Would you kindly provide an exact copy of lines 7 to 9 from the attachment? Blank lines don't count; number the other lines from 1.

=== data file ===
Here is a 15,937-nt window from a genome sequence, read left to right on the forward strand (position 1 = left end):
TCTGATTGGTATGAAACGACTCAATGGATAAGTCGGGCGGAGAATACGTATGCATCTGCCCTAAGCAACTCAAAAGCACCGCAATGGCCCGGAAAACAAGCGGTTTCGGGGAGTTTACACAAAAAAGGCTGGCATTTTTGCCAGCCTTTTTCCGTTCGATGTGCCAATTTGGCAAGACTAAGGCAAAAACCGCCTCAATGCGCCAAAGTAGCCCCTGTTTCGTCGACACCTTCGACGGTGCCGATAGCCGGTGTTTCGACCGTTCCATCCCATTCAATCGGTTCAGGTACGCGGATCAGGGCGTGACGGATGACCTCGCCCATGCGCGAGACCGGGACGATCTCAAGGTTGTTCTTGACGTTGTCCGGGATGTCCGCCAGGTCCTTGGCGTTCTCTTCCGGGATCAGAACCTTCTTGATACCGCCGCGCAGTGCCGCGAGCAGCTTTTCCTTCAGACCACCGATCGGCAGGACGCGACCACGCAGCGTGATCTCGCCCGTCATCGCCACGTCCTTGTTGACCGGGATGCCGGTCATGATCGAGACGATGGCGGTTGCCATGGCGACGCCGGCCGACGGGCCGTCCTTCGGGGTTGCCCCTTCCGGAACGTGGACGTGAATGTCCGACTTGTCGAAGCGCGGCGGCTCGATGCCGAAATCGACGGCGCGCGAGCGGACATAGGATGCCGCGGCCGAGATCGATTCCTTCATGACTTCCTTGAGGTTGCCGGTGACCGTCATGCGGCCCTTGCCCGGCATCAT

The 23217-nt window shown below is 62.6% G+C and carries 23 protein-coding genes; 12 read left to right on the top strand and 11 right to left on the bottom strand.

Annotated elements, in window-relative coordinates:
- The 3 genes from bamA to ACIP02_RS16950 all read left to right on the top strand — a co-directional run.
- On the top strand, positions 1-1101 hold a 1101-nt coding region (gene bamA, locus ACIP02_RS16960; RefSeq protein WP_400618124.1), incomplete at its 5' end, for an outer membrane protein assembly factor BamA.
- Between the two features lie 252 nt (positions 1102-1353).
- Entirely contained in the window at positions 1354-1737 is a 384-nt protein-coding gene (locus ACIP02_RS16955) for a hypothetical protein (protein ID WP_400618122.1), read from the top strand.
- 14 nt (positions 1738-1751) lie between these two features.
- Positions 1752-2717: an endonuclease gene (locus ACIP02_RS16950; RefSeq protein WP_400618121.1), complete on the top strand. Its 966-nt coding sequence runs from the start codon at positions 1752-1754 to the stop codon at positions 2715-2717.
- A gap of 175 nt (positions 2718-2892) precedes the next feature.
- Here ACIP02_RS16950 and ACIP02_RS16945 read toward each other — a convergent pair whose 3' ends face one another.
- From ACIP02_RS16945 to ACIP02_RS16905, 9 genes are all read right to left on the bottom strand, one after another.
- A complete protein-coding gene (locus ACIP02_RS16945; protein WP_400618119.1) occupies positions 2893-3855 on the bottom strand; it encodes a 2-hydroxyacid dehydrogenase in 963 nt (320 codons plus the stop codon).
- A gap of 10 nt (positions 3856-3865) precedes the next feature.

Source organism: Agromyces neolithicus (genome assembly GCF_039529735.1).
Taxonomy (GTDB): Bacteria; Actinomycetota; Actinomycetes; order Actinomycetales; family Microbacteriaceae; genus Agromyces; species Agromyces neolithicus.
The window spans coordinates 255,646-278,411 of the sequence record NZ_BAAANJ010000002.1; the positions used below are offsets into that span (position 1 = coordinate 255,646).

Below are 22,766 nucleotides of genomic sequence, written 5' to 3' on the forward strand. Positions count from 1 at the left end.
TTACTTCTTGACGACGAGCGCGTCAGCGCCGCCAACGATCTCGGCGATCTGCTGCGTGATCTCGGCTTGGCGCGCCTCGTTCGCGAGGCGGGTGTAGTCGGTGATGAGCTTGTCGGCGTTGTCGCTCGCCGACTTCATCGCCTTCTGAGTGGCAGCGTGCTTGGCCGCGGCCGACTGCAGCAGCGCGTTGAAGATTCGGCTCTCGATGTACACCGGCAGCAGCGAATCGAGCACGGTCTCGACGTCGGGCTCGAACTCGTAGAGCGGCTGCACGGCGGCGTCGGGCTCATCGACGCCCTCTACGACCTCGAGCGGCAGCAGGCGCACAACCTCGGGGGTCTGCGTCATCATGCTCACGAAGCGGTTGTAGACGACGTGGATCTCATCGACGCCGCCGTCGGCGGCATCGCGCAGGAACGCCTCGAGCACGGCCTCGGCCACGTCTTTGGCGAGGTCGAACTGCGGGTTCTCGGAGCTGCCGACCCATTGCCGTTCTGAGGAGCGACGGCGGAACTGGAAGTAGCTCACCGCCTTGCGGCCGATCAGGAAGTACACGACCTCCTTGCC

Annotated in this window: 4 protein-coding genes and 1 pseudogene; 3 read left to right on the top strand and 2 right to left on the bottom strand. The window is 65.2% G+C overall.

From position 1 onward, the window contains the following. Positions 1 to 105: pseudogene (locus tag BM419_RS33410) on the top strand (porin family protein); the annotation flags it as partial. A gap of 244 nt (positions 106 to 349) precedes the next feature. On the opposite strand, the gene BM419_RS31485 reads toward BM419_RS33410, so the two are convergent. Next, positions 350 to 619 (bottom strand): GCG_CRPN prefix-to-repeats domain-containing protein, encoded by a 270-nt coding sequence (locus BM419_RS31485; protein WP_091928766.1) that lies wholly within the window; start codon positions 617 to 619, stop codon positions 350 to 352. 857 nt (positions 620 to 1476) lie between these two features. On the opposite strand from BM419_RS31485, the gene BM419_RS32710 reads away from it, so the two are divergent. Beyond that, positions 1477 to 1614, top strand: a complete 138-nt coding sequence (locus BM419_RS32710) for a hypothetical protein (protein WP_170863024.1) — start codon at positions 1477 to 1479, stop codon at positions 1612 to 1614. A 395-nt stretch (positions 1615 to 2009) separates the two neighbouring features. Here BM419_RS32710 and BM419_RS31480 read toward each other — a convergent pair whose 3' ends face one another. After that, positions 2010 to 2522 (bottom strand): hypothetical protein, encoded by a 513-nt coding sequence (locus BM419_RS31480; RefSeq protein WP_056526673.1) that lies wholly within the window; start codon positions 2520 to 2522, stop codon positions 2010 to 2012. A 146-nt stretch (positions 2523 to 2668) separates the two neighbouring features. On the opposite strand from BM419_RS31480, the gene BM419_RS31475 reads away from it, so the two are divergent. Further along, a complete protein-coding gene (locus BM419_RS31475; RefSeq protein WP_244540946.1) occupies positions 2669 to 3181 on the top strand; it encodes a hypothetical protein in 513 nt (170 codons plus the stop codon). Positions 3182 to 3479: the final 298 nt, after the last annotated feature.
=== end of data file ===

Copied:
- Between the two features lie 252 nt (positions 1102-1353).
- Entirely contained in the window at positions 1354-1737 is a 384-nt protein-coding gene (locus ACIP02_RS16955) for a hypothetical protein (protein ID WP_400618122.1), read from the top strand.
- 14 nt (positions 1738-1751) lie between these two features.